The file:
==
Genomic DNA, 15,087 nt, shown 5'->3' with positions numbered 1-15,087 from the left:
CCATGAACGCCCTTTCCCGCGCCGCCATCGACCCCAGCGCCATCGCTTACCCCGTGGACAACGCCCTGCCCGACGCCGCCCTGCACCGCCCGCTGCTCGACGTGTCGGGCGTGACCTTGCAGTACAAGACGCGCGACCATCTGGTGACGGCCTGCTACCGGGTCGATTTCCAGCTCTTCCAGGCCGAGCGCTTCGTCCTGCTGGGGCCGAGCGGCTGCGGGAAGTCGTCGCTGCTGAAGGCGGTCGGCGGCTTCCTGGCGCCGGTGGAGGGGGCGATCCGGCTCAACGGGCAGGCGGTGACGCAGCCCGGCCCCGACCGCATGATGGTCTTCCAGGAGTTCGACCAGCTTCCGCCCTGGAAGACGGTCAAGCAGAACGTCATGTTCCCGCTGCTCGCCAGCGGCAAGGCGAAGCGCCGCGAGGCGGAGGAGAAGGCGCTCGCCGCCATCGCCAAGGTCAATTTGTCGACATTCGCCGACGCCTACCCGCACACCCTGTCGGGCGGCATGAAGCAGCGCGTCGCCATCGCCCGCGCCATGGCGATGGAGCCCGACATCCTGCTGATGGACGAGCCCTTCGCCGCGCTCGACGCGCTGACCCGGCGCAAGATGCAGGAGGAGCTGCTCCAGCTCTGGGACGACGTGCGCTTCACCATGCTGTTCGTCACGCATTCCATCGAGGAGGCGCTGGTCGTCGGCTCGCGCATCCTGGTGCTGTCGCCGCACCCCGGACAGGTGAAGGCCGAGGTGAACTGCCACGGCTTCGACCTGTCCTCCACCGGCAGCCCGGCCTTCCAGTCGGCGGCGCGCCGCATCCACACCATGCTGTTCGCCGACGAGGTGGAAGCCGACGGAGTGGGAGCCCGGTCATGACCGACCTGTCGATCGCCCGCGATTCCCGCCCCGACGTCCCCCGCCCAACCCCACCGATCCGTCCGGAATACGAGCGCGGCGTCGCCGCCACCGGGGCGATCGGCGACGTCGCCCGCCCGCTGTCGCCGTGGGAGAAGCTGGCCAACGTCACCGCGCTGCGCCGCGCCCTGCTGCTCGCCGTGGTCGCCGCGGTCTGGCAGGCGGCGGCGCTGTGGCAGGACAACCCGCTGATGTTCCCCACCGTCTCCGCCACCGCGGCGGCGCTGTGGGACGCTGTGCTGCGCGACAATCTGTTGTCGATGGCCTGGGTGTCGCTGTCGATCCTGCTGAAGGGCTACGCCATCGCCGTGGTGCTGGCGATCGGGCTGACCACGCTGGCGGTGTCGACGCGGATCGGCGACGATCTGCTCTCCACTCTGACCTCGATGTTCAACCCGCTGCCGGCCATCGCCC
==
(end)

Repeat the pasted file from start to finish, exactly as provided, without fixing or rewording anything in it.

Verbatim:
Genomic DNA, 15,087 nt, shown 5'->3' with positions numbered 1-15,087 from the left:
CCATGAACGCCCTTTCCCGCGCCGCCATCGACCCCAGCGCCATCGCTTACCCCGTGGACAACGCCCTGCCCGACGCCGCCCTGCACCGCCCGCTGCTCGACGTGTCGGGCGTGACCTTGCAGTACAAGACGCGCGACCATCTGGTGACGGCCTGCTACCGGGTCGATTTCCAGCTCTTCCAGGCCGAGCGCTTCGTCCTGCTGGGGCCGAGCGGCTGCGGGAAGTCGTCGCTGCTGAAGGCGGTCGGCGGCTTCCTGGCGCCGGTGGAGGGGGCGATCCGGCTCAACGGGCAGGCGGTGACGCAGCCCGGCCCCGACCGCATGATGGTCTTCCAGGAGTTCGACCAGCTTCCGCCCTGGAAGACGGTCAAGCAGAACGTCATGTTCCCGCTGCTCGCCAGCGGCAAGGCGAAGCGCCGCGAGGCGGAGGAGAAGGCGCTCGCCGCCATCGCCAAGGTCAATTTGTCGACATTCGCCGACGCCTACCCGCACACCCTGTCGGGCGGCATGAAGCAGCGCGTCGCCATCGCCCGCGCCATGGCGATGGAGCCCGACATCCTGCTGATGGACGAGCCCTTCGCCGCGCTCGACGCGCTGACCCGGCGCAAGATGCAGGAGGAGCTGCTCCAGCTCTGGGACGACGTGCGCTTCACCATGCTGTTCGTCACGCATTCCATCGAGGAGGCGCTGGTCGTCGGCTCGCGCATCCTGGTGCTGTCGCCGCACCCCGGACAGGTGAAGGCCGAGGTGAACTGCCACGGCTTCGACCTGTCCTCCACCGGCAGCCCGGCCTTCCAGTCGGCGGCGCGCCGCATCCACACCATGCTGTTCGCCGACGAGGTGGAAGCCGACGGAGTGGGAGCCCGGTCATGACCGACCTGTCGATCGCCCGCGATTCCCGCCCCGACGTCCCCCGCCCAACCCCACCGATCCGTCCGGAATACGAGCGCGGCGTCGCCGCCACCGGGGCGATCGGCGACGTCGCCCGCCCGCTGTCGCCGTGGGAGAAGCTGGCCAACGTCACCGCGCTGCGCCGCGCCCTGCTGCTCGCCGTGGTCGCCGCGGTCTGGCAGGCGGCGGCGCTGTGGCAGGACAACCCGCTGATGTTCCCCACCGTCTCCGCCACCGCGGCGGCGCTGTGGGACGCTGTGCTGCGCGACAATCTGTTGTCGATGGCCTGGGTGTCGCTGTCGATCCTGCTGAAGGGCTACGCCATCGCCGTGGTGCTGGCGATCGGGCTGACCACGCTGGCGGTGTCGACGCGGATCGGCGACGATCTGCTCTCCACTCTGACCTCGATGTTCAACCCGCTGCCGGCCATCGCCC